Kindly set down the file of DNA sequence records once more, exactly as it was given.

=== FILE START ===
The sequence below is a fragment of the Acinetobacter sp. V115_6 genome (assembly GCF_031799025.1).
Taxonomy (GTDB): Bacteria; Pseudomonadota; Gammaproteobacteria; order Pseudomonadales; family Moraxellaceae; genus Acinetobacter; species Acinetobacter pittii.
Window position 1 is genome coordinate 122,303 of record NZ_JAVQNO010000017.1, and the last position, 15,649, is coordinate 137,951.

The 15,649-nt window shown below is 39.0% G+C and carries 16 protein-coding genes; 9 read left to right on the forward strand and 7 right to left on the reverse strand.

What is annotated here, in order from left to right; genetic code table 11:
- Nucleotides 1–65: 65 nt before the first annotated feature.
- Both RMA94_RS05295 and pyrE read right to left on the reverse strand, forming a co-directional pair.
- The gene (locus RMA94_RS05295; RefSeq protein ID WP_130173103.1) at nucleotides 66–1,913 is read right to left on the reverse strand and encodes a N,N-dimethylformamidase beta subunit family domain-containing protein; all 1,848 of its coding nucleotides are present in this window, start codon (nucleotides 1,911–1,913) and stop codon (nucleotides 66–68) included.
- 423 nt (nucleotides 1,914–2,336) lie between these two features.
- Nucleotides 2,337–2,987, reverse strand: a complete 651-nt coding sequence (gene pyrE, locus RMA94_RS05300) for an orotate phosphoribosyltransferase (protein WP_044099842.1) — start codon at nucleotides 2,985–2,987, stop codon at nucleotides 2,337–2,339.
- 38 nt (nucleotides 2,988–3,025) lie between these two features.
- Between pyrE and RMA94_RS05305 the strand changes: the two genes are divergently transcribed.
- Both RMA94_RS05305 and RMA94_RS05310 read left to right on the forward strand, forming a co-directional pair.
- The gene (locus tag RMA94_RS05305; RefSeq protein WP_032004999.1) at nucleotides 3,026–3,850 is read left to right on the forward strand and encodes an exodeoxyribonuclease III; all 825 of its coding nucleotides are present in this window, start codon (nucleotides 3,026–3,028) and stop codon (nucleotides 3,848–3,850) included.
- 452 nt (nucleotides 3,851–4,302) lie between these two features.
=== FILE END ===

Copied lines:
The sequence below is a fragment of the Acinetobacter sp. V115_6 genome (assembly GCF_031799025.1).
Taxonomy (GTDB): Bacteria; Pseudomonadota; Gammaproteobacteria; order Pseudomonadales; family Moraxellaceae; genus Acinetobacter; species Acinetobacter pittii.
Window position 1 is genome coordinate 122,303 of record NZ_JAVQNO010000017.1, and the last position, 15,649, is coordinate 137,951.

The 15,649-nt window shown below is 39.0% G+C and carries 16 protein-coding genes; 9 read left to right on the forward strand and 7 right to left on the reverse strand.

What is annotated here, in order from left to right; genetic code table 11:
- Nucleotides 1–65: 65 nt before the first annotated feature.
- Both RMA94_RS05295 and pyrE read right to left on the reverse strand, forming a co-directional pair.
- The gene (locus RMA94_RS05295; RefSeq protein ID WP_130173103.1) at nucleotides 66–1,913 is read right to left on the reverse strand and encodes a N,N-dimethylformamidase beta subunit family domain-containing protein; all 1,848 of its coding nucleotides are present in this window, start codon (nucleotides 1,911–1,913) and stop codon (nucleotides 66–68) included.
- 423 nt (nucleotides 1,914–2,336) lie between these two features.
- Nucleotides 2,337–2,987, reverse strand: a complete 651-nt coding sequence (gene pyrE, locus RMA94_RS05300) for an orotate phosphoribosyltransferase (protein WP_044099842.1) — start codon at nucleotides 2,985–2,987, stop codon at nucleotides 2,337–2,339.
- 38 nt (nucleotides 2,988–3,025) lie between these two features.
- Between pyrE and RMA94_RS05305 the strand changes: the two genes are divergently transcribed.
- Both RMA94_RS05305 and RMA94_RS05310 read left to right on the forward strand, forming a co-directional pair.
- The gene (locus tag RMA94_RS05305; RefSeq protein WP_032004999.1) at nucleotides 3,026–3,850 is read left to right on the forward strand and encodes an exodeoxyribonuclease III; all 825 of its coding nucleotides are present in this window, start codon (nucleotides 3,026–3,028) and stop codon (nucleotides 3,848–3,850) included.
- 452 nt (nucleotides 3,851–4,302) lie between these two features.